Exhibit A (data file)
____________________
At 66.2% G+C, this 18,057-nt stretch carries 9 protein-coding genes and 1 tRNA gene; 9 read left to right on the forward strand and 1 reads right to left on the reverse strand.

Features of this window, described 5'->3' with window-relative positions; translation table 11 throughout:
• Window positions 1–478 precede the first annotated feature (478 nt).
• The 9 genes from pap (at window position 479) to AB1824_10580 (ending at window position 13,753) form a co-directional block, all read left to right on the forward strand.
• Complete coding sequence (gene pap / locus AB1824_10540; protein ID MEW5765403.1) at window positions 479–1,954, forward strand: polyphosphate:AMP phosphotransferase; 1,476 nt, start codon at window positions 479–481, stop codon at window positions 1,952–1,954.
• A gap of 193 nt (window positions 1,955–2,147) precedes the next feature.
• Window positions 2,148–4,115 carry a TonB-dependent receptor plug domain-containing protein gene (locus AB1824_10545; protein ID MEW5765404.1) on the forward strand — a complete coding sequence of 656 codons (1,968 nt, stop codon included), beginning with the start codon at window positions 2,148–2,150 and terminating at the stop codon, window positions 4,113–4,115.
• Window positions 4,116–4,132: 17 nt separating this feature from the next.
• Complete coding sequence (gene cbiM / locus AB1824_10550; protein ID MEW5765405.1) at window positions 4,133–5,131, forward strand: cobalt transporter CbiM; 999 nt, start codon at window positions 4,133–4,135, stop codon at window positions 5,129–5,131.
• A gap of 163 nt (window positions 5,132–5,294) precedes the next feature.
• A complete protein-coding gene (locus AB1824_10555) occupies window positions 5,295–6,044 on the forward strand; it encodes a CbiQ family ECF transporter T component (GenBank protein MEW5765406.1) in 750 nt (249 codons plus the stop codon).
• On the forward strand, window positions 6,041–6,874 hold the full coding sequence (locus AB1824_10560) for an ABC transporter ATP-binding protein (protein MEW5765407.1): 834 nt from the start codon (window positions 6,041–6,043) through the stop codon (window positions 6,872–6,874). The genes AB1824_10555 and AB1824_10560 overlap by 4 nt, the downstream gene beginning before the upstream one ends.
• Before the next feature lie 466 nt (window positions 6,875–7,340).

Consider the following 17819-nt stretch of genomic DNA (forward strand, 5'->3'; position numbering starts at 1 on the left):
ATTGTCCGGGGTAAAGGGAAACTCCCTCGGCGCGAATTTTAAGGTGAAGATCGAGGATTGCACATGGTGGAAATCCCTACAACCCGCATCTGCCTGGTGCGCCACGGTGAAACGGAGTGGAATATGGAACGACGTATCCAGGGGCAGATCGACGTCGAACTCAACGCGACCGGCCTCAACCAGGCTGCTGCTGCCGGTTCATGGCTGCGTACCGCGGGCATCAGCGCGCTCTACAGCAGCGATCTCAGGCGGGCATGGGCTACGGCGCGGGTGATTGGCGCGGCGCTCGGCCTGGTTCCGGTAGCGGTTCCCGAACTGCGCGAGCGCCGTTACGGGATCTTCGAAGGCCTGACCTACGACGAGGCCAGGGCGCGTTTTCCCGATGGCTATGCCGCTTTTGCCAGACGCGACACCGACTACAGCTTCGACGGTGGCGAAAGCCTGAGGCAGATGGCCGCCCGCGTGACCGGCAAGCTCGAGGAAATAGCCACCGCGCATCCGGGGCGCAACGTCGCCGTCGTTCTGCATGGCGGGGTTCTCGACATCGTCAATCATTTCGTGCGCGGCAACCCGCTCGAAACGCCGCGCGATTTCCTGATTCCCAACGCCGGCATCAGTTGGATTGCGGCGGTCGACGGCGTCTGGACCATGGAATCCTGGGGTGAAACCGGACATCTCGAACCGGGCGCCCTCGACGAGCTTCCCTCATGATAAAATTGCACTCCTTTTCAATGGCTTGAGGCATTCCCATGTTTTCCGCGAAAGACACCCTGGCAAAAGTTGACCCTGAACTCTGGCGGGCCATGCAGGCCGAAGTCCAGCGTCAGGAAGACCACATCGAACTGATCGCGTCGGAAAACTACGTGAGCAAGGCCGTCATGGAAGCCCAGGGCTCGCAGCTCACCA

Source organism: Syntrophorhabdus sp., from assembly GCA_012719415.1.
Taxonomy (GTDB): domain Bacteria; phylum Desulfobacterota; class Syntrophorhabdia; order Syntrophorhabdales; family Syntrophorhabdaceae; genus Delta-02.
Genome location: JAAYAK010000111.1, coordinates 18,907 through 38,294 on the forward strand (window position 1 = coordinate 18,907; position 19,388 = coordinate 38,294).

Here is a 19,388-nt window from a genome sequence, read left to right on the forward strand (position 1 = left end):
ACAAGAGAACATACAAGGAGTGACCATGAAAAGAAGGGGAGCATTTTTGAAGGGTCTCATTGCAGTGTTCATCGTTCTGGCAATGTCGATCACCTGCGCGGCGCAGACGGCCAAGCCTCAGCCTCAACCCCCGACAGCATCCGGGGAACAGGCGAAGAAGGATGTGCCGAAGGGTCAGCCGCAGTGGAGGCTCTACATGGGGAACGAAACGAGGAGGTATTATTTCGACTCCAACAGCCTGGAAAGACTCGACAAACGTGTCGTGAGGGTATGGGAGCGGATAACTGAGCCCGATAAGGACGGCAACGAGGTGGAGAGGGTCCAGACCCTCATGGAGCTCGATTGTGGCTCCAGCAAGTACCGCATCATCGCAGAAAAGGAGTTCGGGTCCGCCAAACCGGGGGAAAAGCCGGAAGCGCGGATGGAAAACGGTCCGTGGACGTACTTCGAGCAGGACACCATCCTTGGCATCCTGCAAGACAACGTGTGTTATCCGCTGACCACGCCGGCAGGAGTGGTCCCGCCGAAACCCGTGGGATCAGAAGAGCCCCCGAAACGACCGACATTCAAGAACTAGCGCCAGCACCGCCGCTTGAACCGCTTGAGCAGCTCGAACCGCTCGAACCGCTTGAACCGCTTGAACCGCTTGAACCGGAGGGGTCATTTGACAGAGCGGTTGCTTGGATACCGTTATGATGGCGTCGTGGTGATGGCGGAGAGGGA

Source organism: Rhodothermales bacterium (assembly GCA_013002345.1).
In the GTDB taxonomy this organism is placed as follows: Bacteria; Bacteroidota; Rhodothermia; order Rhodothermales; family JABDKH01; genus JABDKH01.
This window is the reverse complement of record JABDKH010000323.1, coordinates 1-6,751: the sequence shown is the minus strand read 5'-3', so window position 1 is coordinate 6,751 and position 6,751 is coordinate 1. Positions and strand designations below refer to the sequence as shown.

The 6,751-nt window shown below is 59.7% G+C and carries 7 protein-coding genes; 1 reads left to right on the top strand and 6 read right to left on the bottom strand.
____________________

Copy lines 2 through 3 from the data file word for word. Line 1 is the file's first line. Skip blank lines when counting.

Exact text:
Features of this window, described 5'->3' with window-relative positions; translation table 11 throughout:
• Window positions 1–478 precede the first annotated feature (478 nt).